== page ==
Review: The Good Book, Slung Low and Leeds People’s Theatre

One of the plus sides to lockdown has been the generosity of many companies and artists across the country, who have shared their work online to entertain the masses in this time of need. It’s been a call to action, bringing people together in a way that we’ve never known before. Produced by Slung Low and Leeds People’s Theatre, The Good Book is a short-film that premiers online on Friday 1st of May 2020, highlighting the importance of a glimmer of hope, within a dark and uncertain time.

Truly listening to the needs of their artists and audiences, Slung Low are an inspirational and award-winning theatre company. Based in Leeds, at The Holbeck, they offer “Pay What You Decide” productions, development and performance platforms, and a sharing service for equipment and tech, all whilst still running the building as a traditional members bar. How cool.

If that doesn’t sound dreamy enough, community is at the heart of what Slung Low do. Leeds People’s Theatre is a new initiative set up by the company, with the support of Leeds 2023, to produce a large-scale, professional and political piece of work that takes the community on a theatrical adventure. So, it’s no surprise that their newest production is a short-film featuring a cast of 100 Leeds locals teaming up with a cast of professional actors.

The Good Book is set in the future of Leeds. In a world that is alarmingly familiar. A world in which a land is divided and civil war begins. The film opens with a beautifully theatrical prologue of voices from the community. They tell the story of a revolution that happened 10 years ago, where Queen Bear channelled King Arthur and sought power to demolish an “insufficient establishment.” Now the people are divided, between Bear loyalists and radical Galahad followers and a young woman named Avalon must save a precious item if there is any chance of peace.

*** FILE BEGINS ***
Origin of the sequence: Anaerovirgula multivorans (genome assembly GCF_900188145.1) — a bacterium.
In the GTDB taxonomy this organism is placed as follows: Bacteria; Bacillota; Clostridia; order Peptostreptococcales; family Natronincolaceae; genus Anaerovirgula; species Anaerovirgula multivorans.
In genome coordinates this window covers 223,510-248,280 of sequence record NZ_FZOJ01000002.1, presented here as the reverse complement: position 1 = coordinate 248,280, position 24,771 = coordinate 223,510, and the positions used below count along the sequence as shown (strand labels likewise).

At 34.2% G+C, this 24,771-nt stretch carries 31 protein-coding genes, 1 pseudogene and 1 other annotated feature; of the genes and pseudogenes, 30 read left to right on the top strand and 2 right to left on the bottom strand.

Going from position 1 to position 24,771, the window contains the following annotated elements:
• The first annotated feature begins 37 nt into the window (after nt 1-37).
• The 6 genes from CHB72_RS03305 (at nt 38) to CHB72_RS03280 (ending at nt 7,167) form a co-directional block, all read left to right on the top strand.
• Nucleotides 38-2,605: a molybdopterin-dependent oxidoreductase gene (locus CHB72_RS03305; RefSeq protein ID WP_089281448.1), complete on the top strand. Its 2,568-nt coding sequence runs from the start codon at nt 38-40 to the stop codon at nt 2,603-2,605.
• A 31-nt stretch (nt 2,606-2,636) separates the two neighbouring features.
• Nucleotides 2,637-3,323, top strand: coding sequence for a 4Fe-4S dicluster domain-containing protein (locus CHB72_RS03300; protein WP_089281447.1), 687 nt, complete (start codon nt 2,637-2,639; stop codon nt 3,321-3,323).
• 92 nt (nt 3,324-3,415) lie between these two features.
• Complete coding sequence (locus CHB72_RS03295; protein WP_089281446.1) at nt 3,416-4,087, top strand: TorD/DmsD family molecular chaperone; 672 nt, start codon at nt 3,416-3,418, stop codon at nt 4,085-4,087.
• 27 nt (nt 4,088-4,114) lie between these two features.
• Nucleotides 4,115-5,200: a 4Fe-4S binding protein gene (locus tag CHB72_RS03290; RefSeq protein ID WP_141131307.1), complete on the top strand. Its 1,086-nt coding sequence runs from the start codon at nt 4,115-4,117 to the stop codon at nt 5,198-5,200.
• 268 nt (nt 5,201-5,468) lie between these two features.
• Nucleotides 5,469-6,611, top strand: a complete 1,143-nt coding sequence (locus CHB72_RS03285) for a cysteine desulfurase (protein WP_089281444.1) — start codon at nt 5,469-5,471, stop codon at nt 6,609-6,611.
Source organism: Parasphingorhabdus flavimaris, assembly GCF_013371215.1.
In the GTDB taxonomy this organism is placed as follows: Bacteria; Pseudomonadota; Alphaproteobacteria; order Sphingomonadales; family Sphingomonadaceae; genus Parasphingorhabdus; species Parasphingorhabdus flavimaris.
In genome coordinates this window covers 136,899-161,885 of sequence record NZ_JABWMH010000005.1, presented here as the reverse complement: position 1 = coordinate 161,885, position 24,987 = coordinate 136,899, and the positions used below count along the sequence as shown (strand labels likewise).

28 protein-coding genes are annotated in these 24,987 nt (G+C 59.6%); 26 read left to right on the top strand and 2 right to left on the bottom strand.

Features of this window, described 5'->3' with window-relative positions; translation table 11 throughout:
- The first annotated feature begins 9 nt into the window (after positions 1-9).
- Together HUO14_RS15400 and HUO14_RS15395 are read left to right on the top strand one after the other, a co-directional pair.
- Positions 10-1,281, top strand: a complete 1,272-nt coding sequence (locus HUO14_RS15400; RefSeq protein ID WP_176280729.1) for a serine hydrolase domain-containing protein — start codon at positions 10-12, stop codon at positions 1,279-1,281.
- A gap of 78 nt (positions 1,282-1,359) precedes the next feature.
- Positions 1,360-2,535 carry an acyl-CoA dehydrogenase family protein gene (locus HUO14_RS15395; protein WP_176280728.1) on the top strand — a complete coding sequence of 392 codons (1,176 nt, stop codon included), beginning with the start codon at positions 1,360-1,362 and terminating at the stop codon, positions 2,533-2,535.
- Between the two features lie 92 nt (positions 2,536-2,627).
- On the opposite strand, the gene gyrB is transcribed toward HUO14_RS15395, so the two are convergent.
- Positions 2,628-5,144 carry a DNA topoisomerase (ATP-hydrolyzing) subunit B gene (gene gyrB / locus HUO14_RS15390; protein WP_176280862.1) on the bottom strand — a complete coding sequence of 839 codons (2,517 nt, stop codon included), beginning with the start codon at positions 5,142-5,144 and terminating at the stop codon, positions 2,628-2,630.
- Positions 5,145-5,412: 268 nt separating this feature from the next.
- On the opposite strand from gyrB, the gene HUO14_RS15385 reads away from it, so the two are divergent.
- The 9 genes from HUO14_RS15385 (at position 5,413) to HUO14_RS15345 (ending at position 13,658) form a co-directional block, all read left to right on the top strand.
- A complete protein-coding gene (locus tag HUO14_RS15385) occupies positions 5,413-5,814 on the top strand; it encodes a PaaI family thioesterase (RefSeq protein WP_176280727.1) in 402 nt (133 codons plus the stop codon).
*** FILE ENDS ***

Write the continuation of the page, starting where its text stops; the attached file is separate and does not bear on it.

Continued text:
Directed by Brett Chapman and designed by David Farley, credit has to be given to the look and delivery of this film. It feels like a huge-scale big-budget piece but with the heart and soul of an indie film – Leeds pride is shining through. 

At points, the story feels a little rushed and confusing with some off-topic action. The world and atmosphere are clear but the actions of the characters require more context and understanding. However, writer James Phillips has done well to drop in some clever motifs, such as the burning of books as history repeats itself or the fact that Avalon is messaging a person assumingly from Ireland, reminding her that there can be a positive outcome after a revolution. Heather Fenoughty’s score is a wonderfully stylish feature of this film adding a theatrical but also other-worldly element of tension.

Riana Duce is a likeable heroine as Avalon and we’re lost in the battle of beliefs with her. Nothing seems to make sense to Avalon but as she follows the hints laid out for her and reaches her destination, she feels even more lost; making her, crucially, relatable. Another interesting element highlights literature as the final hint of hope, art changes how we think and feel – a poignant message at this time. 

The Good Book is successful in achieving Sung Low’s aims, “We believe that access to culture is a fundamental part of a happy life. We believe that actions, however small, can have a big impact. We believe that culture can change our world for the better.” This film is a triumph for the Leeds community but also reassures the individual to continue on the journey ahead and trust that there will be hope, no matter how confusing and uncertain it may feel at the time.

The Good Book premiers online on 1st May 2020. For more information, see Slung Low’s website.